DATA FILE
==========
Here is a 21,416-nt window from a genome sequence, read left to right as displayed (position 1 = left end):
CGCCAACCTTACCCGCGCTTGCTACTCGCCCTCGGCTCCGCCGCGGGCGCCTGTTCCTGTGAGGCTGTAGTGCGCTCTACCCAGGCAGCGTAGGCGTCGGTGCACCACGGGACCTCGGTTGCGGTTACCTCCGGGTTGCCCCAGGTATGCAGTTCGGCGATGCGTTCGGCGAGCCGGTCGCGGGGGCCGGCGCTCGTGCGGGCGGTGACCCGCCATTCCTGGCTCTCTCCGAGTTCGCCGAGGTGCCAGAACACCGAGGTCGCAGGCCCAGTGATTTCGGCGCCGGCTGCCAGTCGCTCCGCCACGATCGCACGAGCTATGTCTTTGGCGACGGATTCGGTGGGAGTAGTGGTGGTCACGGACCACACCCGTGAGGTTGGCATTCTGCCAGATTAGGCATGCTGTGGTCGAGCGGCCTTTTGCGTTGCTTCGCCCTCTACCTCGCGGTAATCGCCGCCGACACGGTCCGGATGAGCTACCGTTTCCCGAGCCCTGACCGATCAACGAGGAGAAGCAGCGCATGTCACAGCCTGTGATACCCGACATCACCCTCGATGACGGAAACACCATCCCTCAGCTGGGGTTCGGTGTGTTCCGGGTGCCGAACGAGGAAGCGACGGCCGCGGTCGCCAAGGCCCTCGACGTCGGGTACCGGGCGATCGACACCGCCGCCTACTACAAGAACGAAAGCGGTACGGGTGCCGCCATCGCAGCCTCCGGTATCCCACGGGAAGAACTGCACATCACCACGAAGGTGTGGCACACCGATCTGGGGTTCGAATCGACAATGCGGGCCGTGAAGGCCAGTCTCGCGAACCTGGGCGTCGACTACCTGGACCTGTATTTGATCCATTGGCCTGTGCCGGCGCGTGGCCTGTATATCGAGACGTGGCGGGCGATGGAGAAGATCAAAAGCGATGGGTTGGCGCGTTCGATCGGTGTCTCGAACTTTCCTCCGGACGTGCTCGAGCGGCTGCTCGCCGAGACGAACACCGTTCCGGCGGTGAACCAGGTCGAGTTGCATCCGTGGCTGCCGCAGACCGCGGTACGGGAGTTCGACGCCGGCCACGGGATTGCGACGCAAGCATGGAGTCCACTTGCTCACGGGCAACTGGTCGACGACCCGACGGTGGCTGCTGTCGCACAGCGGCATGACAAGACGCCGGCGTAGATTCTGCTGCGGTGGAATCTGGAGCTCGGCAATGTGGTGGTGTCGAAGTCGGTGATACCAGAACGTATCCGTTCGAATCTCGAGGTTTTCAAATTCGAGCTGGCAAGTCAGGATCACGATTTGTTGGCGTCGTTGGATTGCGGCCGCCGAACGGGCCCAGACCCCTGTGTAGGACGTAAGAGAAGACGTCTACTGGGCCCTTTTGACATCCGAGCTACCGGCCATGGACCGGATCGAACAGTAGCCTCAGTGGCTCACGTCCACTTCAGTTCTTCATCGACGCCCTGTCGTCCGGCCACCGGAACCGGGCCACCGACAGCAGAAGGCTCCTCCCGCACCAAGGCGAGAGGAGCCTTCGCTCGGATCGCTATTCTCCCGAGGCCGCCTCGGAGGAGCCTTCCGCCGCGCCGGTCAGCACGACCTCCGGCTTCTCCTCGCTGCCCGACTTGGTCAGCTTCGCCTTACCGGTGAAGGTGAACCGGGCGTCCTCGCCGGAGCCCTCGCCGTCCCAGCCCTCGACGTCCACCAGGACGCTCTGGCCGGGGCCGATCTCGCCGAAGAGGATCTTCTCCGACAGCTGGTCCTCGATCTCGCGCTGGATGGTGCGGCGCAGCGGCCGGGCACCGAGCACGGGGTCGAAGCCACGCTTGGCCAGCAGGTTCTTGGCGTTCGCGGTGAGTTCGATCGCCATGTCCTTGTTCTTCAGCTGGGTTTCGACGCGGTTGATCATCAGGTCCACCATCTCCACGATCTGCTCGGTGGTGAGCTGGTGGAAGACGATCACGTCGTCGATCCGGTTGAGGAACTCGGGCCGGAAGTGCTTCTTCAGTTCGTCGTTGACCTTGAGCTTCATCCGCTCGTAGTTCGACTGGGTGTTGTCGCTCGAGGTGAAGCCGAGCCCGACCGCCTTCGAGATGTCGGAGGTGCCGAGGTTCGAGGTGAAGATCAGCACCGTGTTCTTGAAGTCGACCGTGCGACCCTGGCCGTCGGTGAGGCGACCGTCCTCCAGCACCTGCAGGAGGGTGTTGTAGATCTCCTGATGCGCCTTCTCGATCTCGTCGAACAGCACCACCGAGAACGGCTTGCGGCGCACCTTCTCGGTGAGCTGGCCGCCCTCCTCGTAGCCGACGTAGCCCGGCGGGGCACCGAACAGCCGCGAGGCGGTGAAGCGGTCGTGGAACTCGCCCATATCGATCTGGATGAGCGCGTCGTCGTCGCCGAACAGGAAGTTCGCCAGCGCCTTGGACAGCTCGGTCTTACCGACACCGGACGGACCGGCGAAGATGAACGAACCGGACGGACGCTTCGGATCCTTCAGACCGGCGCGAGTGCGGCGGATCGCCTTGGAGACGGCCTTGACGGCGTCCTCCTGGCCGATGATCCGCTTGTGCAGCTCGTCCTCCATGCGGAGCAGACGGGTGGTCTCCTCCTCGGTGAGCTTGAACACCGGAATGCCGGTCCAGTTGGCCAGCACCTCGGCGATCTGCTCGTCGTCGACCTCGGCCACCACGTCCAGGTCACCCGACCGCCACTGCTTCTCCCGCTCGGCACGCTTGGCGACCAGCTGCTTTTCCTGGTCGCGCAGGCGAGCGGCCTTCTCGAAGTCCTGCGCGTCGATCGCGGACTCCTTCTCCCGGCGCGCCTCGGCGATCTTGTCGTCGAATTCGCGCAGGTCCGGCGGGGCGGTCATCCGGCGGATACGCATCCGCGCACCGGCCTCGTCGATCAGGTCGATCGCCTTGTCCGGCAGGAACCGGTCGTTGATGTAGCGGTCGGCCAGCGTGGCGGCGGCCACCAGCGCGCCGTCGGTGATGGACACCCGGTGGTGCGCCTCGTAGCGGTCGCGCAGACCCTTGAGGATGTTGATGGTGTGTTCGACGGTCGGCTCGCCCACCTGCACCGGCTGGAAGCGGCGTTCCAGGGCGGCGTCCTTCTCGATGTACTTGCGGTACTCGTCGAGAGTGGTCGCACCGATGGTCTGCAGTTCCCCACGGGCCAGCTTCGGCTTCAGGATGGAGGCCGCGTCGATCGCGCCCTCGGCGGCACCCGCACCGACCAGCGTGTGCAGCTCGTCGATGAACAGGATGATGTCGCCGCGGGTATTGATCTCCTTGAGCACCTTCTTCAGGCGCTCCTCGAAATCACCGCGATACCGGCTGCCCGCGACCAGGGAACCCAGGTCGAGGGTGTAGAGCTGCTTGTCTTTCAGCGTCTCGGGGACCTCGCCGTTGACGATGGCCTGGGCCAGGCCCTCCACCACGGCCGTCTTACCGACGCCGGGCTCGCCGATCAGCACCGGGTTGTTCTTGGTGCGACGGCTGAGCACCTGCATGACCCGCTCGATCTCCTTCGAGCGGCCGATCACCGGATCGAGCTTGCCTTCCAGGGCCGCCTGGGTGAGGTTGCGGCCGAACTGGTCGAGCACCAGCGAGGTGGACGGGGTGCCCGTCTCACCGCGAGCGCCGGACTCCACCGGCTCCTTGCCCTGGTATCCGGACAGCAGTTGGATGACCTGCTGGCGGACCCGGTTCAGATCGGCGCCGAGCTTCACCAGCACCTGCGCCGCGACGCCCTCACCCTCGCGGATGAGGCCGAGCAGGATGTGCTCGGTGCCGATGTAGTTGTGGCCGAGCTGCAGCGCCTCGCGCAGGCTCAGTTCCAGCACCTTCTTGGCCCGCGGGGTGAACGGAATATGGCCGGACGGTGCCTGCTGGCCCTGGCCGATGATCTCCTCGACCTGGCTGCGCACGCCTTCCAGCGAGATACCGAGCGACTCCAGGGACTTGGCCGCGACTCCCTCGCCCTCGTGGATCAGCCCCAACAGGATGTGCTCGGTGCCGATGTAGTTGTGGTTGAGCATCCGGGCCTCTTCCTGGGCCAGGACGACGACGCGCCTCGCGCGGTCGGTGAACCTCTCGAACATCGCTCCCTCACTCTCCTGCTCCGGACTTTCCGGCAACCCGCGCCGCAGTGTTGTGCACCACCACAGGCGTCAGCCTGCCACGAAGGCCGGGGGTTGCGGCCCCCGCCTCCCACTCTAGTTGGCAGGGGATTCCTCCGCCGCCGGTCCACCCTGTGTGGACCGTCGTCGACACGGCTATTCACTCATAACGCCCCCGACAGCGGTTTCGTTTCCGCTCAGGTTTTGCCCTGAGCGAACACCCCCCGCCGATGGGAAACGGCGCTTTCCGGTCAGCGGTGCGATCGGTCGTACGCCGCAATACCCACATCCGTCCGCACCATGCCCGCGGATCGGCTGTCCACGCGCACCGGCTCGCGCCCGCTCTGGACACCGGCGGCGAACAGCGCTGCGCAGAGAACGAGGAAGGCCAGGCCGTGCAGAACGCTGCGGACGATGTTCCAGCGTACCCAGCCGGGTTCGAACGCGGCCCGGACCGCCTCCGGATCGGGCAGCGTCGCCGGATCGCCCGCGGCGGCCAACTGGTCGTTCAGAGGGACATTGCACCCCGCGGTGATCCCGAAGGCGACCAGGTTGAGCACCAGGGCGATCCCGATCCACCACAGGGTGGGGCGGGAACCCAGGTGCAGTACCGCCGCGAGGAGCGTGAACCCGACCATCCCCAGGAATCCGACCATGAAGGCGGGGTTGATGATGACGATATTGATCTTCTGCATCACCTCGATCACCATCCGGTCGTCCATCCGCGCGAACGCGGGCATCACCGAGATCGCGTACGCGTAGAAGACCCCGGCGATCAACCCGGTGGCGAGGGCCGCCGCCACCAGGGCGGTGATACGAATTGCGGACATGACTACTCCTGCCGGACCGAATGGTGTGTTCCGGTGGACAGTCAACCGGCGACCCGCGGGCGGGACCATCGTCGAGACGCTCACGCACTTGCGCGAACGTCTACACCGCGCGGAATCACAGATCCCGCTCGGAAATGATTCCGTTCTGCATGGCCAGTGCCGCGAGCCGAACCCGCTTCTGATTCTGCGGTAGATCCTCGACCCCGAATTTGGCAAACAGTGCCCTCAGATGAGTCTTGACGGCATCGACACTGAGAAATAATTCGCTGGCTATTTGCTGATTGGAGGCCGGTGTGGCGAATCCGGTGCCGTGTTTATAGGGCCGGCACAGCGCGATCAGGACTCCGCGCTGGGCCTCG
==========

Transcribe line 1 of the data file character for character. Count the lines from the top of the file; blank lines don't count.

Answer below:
Here is a 21,416-nt window from a genome sequence, read left to right as displayed (position 1 = left end):